## Time-frequency representations of high order harmonics

Optics Express, Vol. 8, Issue 10, pp. 529-536 (2001)

http://dx.doi.org/10.1364/OE.8.000529

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### Abstract

We calculate time-frequency representations (TFRs) of high-order short pulse harmonics generated in the interaction between neon atoms and an intense laser field, including macroscopic effects of propagation and phase matching in the non-linear medium. The phase structure of the harmonics is often complicated and the TFR can help to resolve the different components of this structure. The harmonic pulses exhibit an overall negative chirp, which can be attributed in part to the intensity dependence of the harmonic dipole phase. In some cases, the harmonic field separates in the time-frequency domain and clearly exhibits two different chirps. We also compute an experimental realization of a TFR (using Frequency Resolved Optical Gating, FROG) for a high harmonic. Due to the complicated time structure of the harmonics, the FROG trace is visually complex.

© Optical Society of America

## 1 Introduction

1. For a review, seeA. L’Huillier*et al*, “High-order harmonics: A coherent source in the XUV range,” J. of Nonl. Opt. Phys. and Mat. **4**, 647 (1995). [CrossRef]

2. M. Gisselbrecht*et al*, “Absolute photoionization cross sections of excited He states in the near-threshold region,” Phys. Rev. Lett. **82**, 4607 (1999). [CrossRef]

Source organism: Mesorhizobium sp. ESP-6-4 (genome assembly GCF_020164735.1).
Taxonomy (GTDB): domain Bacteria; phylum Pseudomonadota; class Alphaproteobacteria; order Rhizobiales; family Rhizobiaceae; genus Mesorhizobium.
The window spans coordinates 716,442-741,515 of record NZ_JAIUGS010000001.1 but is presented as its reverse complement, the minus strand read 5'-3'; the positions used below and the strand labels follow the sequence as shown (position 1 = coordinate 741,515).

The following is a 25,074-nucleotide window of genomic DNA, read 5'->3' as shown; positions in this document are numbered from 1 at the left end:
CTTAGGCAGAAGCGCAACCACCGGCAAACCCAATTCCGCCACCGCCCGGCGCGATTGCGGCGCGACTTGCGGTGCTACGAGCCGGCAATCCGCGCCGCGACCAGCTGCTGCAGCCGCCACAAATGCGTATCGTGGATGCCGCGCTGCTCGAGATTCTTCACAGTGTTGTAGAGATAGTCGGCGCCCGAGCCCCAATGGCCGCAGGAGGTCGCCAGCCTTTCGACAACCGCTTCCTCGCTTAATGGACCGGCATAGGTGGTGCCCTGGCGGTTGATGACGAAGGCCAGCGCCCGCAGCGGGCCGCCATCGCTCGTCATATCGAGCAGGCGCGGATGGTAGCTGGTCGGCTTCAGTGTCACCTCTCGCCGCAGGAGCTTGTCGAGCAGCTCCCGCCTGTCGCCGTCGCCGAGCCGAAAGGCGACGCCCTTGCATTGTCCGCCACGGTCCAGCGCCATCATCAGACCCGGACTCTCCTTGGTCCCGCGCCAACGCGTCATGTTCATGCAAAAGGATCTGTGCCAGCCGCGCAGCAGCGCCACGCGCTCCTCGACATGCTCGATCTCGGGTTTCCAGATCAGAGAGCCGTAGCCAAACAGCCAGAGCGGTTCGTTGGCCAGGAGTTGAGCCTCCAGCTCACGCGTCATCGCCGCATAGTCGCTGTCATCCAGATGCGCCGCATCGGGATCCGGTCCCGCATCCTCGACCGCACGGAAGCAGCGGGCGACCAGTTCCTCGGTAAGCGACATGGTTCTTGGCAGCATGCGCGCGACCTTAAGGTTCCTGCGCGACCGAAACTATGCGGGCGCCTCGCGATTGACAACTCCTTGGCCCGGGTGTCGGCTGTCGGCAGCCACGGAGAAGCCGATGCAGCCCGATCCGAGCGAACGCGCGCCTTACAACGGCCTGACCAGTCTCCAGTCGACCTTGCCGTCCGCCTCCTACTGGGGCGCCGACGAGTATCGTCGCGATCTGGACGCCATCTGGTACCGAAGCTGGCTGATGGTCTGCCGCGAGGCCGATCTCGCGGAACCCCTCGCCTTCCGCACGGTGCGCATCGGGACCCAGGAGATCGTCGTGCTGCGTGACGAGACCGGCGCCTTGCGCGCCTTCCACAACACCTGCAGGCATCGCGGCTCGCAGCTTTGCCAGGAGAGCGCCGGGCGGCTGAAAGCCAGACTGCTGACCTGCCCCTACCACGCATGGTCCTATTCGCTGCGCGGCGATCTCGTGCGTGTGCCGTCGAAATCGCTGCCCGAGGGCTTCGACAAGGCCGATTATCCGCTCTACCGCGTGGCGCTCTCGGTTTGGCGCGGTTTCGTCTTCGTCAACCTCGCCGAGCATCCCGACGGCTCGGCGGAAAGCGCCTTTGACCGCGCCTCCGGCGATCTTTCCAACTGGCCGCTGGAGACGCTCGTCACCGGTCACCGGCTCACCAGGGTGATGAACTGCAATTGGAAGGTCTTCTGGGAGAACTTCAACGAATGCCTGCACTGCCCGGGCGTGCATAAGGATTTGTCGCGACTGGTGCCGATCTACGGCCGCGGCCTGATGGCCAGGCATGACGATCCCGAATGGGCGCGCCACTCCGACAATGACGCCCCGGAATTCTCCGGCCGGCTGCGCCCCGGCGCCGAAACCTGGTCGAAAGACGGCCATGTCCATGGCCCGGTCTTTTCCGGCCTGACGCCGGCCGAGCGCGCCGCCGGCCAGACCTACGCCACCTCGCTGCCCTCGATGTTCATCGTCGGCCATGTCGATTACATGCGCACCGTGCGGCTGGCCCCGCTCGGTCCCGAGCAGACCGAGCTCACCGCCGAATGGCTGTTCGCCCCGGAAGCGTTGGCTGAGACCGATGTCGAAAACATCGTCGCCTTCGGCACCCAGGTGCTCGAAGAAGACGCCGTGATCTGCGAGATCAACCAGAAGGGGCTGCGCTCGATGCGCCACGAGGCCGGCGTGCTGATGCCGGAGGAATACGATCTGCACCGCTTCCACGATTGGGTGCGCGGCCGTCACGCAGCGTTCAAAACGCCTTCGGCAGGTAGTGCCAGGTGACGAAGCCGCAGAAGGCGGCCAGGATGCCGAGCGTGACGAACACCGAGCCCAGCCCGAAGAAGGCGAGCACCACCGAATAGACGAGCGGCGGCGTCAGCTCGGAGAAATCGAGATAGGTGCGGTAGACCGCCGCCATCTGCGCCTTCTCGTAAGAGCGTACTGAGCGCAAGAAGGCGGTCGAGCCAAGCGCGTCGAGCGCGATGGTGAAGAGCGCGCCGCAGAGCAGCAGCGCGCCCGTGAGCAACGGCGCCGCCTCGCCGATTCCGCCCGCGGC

3. Z. Chang*et al*., “Generation of coherent soft X rays at 2.7 nm using high harmonics,” Phys. Rev. Lett. **79**, 2967 (1997). [CrossRef]

4. C.-G. Wahlström*et al*., “High-order harmonic generation in rare gases with an intense short-pulse laser,” Phys. Rev. A **48**, 4709 (1993). [CrossRef] [PubMed]

3. Z. Chang*et al*., “Generation of coherent soft X rays at 2.7 nm using high harmonics,” Phys. Rev. Lett. **79**, 2967 (1997). [CrossRef]

5. R. Trebino*et al*, “Measuring ultrashort laser pulses in the time-frequency domain using frequency-resolved optical gating,” Rev. Sci. Instrum. **68**, 3277 (1997). [CrossRef]

6. B. Sheehy*et al*, “High Harmonic Generation at Long Wavelengths,” Phys. Rev. Lett. **83**, 5270 (1999). [CrossRef]

7. T. Sekikawa*et al*, “Pulse Compression of a High-Order Harmonic by Compensating the Atomic Dipole Phase”, Phys. Rev. Lett. **83**, 2564 (1999). [CrossRef]

8. M. Lewenstein, P. Salières, and A. L’Huillier, “Phase of the atomic polarization in high-order harmonic generation,” Phys. Rev. A **52**, 4747 (1995). [CrossRef] [PubMed]

9. M. B. Gaarde*et al*, “Spatiotemporal separation of high harmonic radiation into two quantum path components,” Phys. Rev. A **59**, 1367 (1999). [CrossRef]

^{14}W/cm

^{2}and a pulse length of 150–200 fs. The 45th harmonic represents a typical harmonic which is deep in the plateau region of the harmonic spectrum, whereas the 89th harmonic is representative of the cutoff region. We first calculate spectograms for the single atom harmonic emission. For the 45th harmonic we also calculate the TFR for the fully phase matched harmonic pulse emitted from a macroscopic collection of atoms after propagation through a gas jet. Both the single atom and the propagated 45th harmonic exhibit an overall negative chirp. The propagated harmonic also has several (weaker) chirp components to it. We can spatially resolve the time-frequency behavior, and find that at different radii in the farfield profile, the coherence properties of the harmonic pulse are very different. We also calculate a polarization gate FROG trace (see for instance [5